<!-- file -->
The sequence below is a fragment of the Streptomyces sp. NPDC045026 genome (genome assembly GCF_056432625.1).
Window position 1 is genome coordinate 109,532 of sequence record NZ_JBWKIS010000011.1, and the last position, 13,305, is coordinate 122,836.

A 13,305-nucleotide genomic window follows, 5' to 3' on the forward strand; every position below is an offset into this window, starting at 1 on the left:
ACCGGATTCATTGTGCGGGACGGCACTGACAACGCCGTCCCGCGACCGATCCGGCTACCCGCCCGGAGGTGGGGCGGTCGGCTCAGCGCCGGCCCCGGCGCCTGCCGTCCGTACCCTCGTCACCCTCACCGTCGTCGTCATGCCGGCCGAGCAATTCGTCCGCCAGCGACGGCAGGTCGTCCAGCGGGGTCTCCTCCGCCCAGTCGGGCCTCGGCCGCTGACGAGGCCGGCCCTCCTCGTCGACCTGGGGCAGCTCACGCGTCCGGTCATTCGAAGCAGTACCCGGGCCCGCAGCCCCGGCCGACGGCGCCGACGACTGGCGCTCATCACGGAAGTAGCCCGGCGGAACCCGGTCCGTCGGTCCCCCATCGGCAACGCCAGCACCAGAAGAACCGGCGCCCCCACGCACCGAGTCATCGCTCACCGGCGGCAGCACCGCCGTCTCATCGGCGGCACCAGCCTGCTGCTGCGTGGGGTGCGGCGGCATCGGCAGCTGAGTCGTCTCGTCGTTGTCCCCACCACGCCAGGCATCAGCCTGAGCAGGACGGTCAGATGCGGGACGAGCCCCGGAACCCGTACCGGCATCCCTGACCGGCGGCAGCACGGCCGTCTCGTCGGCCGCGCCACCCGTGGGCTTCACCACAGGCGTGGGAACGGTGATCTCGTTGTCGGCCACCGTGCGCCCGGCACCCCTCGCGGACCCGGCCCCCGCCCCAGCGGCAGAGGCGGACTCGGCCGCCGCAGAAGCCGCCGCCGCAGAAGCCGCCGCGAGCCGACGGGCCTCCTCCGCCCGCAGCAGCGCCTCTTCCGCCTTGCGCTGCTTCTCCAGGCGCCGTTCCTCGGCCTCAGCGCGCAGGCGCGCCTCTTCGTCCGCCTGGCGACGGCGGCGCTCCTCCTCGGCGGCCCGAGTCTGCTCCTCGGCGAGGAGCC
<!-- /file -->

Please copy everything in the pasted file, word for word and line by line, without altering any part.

The sequence below is a fragment of the Streptomyces sp. NPDC045026 genome (genome assembly GCF_056432625.1).
Window position 1 is genome coordinate 109,532 of sequence record NZ_JBWKIS010000011.1, and the last position, 13,305, is coordinate 122,836.

A 13,305-nucleotide genomic window follows, 5' to 3' on the forward strand; every position below is an offset into this window, starting at 1 on the left:
ACCGGATTCATTGTGCGGGACGGCACTGACAACGCCGTCCCGCGACCGATCCGGCTACCCGCCCGGAGGTGGGGCGGTCGGCTCAGCGCCGGCCCCGGCGCCTGCCGTCCGTACCCTCGTCACCCTCACCGTCGTCGTCATGCCGGCCGAGCAATTCGTCCGCCAGCGACGGCAGGTCGTCCAGCGGGGTCTCCTCCGCCCAGTCGGGCCTCGGCCGCTGACGAGGCCGGCCCTCCTCGTCGACCTGGGGCAGCTCACGCGTCCGGTCATTCGAAGCAGTACCCGGGCCCGCAGCCCCGGCCGACGGCGCCGACGACTGGCGCTCATCACGGAAGTAGCCCGGCGGAACCCGGTCCGTCGGTCCCCCATCGGCAACGCCAGCACCAGAAGAACCGGCGCCCCCACGCACCGAGTCATCGCTCACCGGCGGCAGCACCGCCGTCTCATCGGCGGCACCAGCCTGCTGCTGCGTGGGGTGCGGCGGCATCGGCAGCTGAGTCGTCTCGTCGTTGTCCCCACCACGCCAGGCATCAGCCTGAGCAGGACGGTCAGATGCGGGACGAGCCCCGGAACCCGTACCGGCATCCCTGACCGGCGGCAGCACGGCCGTCTCGTCGGCCGCGCCACCCGTGGGCTTCACCACAGGCGTGGGAACGGTGATCTCGTTGTCGGCCACCGTGCGCCCGGCACCCCTCGCGGACCCGGCCCCCGCCCCAGCGGCAGAGGCGGACTCGGCCGCCGCAGAAGCCGCCGCCGCAGAAGCCGCCGCGAGCCGACGGGCCTCCTCCGCCCGCAGCAGCGCCTCTTCCGCCTTGCGCTGCTTCTCCAGGCGCCGTTCCTCGGCCTCAGCGCGCAGGCGCGCCTCTTCGTCCGCCTGGCGACGGCGGCGCTCCTCCTCGGCGGCCCGAGTCTGCTCCTCGGCGAGGAGCC